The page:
Great Britain

Governor Andrew Cuomo apologises if his ‘banter’ was misinterpreted after harassment allegations

Andrew Cuomo has issued a statement apologising if his jokes or “banter” were “misinterpreted as flirtation” by female colleagues after two women came forward with allegations of sexual harassment against him.

The New York governor said on Sunday that he often joked with his colleagues at work, and did not intend to make anyone feel uncomfortable.

“Questions have been raised about some of my past interactions with people in the office,” Gov Cuomo said in a statement. “I never intended to offend anyone or cause any harm. I spend most of my life at work and colleagues are often also personal friends.

“At work sometimes I think I am being playful and make jokes that I think are funny. I do, on occasion, tease people in what I think is a good natured way. I do it in public and in private. You have seen me do it at briefings hundreds of times. I have teased people about their personal lives, their relationships, about getting married or not getting married.”

His statement comes after two women came forward with claims of harassment against the governor, with one of the women alleging to The New York Times that Mr Cuomo had asked her questions about her sex life and told her he would be open to dating a woman in her 20s.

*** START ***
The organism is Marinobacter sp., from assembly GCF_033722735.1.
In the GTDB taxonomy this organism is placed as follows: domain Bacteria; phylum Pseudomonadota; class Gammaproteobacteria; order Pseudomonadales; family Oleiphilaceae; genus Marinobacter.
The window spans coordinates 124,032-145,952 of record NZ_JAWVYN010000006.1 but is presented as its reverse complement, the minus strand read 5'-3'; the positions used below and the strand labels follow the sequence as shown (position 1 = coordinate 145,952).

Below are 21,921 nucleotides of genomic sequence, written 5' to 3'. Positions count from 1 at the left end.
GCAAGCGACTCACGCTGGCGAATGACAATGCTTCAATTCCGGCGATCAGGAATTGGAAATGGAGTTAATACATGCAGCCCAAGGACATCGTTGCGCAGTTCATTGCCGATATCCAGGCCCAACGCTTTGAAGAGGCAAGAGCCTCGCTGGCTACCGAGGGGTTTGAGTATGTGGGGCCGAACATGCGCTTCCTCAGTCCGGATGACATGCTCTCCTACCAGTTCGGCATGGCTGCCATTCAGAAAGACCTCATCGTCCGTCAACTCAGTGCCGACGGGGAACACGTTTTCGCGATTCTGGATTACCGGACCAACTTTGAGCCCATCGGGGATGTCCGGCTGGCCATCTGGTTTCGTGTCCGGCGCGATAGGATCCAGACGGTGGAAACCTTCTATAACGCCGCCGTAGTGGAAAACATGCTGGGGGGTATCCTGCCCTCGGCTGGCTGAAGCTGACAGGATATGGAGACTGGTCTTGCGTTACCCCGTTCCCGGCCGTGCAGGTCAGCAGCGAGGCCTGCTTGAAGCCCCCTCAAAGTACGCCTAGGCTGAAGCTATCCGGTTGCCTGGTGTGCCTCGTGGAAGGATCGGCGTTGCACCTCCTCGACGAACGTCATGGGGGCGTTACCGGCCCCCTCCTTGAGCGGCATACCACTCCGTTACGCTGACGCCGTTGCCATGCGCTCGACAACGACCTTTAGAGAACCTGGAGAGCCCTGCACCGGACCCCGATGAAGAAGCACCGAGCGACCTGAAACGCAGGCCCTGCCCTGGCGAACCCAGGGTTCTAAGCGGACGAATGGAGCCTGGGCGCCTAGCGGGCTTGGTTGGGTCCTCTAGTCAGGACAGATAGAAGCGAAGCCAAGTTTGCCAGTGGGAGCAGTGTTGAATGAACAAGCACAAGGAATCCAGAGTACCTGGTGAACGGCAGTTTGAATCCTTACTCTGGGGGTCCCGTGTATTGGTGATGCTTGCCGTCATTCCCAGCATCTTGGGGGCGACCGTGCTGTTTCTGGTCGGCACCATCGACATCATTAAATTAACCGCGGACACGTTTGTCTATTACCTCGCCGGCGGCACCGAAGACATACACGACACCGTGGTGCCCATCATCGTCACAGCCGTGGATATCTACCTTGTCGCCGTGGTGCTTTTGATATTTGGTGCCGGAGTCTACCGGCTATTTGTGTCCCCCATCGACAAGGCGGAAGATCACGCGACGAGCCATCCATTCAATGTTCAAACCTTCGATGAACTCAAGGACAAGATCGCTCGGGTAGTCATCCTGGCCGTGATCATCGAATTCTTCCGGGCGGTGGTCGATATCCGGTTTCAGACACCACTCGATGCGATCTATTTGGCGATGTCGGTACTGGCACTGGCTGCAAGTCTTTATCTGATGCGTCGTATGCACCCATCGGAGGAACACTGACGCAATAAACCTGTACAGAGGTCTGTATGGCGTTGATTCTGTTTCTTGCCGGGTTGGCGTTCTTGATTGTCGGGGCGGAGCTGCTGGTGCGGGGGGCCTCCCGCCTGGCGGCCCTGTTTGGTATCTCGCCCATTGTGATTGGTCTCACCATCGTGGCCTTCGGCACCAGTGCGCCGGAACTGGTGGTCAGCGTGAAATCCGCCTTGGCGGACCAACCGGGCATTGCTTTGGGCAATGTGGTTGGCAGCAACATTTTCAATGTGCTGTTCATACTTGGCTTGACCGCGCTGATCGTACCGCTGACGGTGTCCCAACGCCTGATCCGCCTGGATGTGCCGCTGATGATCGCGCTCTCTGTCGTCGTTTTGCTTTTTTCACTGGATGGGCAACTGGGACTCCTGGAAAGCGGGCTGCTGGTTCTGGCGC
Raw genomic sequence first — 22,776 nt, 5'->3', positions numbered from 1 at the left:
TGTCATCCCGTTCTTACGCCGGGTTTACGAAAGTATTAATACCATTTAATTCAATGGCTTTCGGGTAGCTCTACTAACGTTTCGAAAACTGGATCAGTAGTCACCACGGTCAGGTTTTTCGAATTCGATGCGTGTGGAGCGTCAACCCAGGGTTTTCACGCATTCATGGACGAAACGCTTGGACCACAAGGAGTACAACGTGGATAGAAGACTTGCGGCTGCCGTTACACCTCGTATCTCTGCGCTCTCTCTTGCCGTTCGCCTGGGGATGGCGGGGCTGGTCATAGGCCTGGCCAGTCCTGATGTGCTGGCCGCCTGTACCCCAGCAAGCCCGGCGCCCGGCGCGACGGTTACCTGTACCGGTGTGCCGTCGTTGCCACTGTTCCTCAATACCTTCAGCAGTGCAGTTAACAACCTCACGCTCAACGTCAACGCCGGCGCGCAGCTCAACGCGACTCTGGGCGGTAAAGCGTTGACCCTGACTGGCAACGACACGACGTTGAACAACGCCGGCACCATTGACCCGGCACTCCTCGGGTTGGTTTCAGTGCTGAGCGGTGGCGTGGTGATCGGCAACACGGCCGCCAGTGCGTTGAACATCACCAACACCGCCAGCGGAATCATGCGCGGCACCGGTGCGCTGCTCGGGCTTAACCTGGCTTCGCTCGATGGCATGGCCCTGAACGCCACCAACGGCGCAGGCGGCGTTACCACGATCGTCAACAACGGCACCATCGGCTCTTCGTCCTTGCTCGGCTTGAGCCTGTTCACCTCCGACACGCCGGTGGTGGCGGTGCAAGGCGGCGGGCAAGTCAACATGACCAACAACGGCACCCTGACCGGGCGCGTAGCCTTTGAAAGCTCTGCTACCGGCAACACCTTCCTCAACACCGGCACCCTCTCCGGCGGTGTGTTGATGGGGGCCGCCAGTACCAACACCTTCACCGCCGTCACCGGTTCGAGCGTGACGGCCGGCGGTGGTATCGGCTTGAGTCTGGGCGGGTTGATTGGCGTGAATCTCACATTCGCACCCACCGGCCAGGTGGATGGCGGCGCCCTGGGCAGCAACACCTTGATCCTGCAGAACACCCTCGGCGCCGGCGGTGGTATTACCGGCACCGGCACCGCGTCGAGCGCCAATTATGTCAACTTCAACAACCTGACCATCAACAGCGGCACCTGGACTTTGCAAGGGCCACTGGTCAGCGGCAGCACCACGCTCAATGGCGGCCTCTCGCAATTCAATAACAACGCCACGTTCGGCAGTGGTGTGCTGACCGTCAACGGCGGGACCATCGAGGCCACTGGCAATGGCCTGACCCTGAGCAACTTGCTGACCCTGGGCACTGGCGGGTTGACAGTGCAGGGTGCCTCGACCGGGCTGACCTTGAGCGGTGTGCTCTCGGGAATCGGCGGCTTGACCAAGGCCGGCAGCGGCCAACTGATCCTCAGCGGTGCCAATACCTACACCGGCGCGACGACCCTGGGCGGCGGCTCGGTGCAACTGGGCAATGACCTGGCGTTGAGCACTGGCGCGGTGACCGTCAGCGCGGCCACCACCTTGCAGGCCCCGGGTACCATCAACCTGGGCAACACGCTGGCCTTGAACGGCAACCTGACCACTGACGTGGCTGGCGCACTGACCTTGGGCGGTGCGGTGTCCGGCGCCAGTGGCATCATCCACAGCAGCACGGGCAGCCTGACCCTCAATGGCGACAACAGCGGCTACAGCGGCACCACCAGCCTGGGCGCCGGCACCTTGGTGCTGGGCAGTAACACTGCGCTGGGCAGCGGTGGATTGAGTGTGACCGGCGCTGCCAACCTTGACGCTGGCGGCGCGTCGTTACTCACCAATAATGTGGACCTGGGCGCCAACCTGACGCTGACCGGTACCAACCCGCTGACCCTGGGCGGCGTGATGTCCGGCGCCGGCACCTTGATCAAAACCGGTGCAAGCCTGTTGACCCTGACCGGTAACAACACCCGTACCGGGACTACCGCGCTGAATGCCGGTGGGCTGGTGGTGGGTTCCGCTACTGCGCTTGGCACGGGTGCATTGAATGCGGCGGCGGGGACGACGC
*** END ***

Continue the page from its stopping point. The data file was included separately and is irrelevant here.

“I mean no offence and only attempt to add some levity and banter to what is a very serious business,” Mr Cuomo said on Sunday.

“I now understand that my interactions may have been insensitive or too personal and that some of my comments, given my position, made others feel in ways I never intended. I acknowledge some of the things I have said have been misinterpreted as an unwanted flirtation. To the extent that anyone felt that way, I am truly sorry about that,” he continued.

“To be clear I never inappropriately touched anyone and I never propositioned anybody and I never intended to make anyone feel uncomfortable, but these are allegations that New Yorkers deserve answers to.”

Mr Cuomo has asked New York attorney general Letitia James and Janet DiFiore, chief judge on the state's highest court, to appoint an independent investigator to look into what happened, after a previous plan to have the investigation be lead by a former federal judge with ties to Cuomo allies came in for heavy criticism.

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